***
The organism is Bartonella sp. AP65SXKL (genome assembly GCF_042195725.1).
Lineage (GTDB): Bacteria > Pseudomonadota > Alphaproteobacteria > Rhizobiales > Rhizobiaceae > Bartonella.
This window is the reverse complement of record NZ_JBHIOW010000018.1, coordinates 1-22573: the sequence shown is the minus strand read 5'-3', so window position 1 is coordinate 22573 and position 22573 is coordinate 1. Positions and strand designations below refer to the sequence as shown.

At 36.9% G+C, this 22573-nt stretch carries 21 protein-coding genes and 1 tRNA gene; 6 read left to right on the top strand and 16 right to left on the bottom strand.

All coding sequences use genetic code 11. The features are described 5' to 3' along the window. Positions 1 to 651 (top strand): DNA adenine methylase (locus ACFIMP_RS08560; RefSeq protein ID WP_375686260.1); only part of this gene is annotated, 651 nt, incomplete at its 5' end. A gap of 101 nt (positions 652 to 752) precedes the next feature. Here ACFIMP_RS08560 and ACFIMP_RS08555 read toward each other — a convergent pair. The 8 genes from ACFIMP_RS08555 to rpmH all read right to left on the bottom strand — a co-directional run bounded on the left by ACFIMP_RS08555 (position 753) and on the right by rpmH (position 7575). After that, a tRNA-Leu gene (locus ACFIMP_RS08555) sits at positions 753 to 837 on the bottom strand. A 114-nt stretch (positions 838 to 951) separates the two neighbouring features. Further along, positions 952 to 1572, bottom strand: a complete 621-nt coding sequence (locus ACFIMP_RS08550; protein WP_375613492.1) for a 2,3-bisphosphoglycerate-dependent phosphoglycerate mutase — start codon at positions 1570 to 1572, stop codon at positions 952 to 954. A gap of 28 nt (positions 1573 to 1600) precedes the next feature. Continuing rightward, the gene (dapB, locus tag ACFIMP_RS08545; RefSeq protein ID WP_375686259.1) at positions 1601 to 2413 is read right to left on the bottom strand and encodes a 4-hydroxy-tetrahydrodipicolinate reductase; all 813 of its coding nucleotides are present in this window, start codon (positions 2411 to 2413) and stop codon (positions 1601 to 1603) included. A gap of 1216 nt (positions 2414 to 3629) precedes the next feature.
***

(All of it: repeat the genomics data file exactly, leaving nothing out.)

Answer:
The organism is Bartonella sp. AP65SXKL (genome assembly GCF_042195725.1).
Lineage (GTDB): Bacteria > Pseudomonadota > Alphaproteobacteria > Rhizobiales > Rhizobiaceae > Bartonella.
This window is the reverse complement of record NZ_JBHIOW010000018.1, coordinates 1-22573: the sequence shown is the minus strand read 5'-3', so window position 1 is coordinate 22573 and position 22573 is coordinate 1. Positions and strand designations below refer to the sequence as shown.

At 36.9% G+C, this 22573-nt stretch carries 21 protein-coding genes and 1 tRNA gene; 6 read left to right on the top strand and 16 right to left on the bottom strand.

All coding sequences use genetic code 11. The features are described 5' to 3' along the window. Positions 1 to 651 (top strand): DNA adenine methylase (locus ACFIMP_RS08560; RefSeq protein ID WP_375686260.1); only part of this gene is annotated, 651 nt, incomplete at its 5' end. A gap of 101 nt (positions 652 to 752) precedes the next feature. Here ACFIMP_RS08560 and ACFIMP_RS08555 read toward each other — a convergent pair. The 8 genes from ACFIMP_RS08555 to rpmH all read right to left on the bottom strand — a co-directional run bounded on the left by ACFIMP_RS08555 (position 753) and on the right by rpmH (position 7575). After that, a tRNA-Leu gene (locus ACFIMP_RS08555) sits at positions 753 to 837 on the bottom strand. A 114-nt stretch (positions 838 to 951) separates the two neighbouring features. Further along, positions 952 to 1572, bottom strand: a complete 621-nt coding sequence (locus ACFIMP_RS08550; protein WP_375613492.1) for a 2,3-bisphosphoglycerate-dependent phosphoglycerate mutase — start codon at positions 1570 to 1572, stop codon at positions 952 to 954. A gap of 28 nt (positions 1573 to 1600) precedes the next feature. Continuing rightward, the gene (dapB, locus tag ACFIMP_RS08545; RefSeq protein ID WP_375686259.1) at positions 1601 to 2413 is read right to left on the bottom strand and encodes a 4-hydroxy-tetrahydrodipicolinate reductase; all 813 of its coding nucleotides are present in this window, start codon (positions 2411 to 2413) and stop codon (positions 1601 to 1603) included. A gap of 1216 nt (positions 2414 to 3629) precedes the next feature.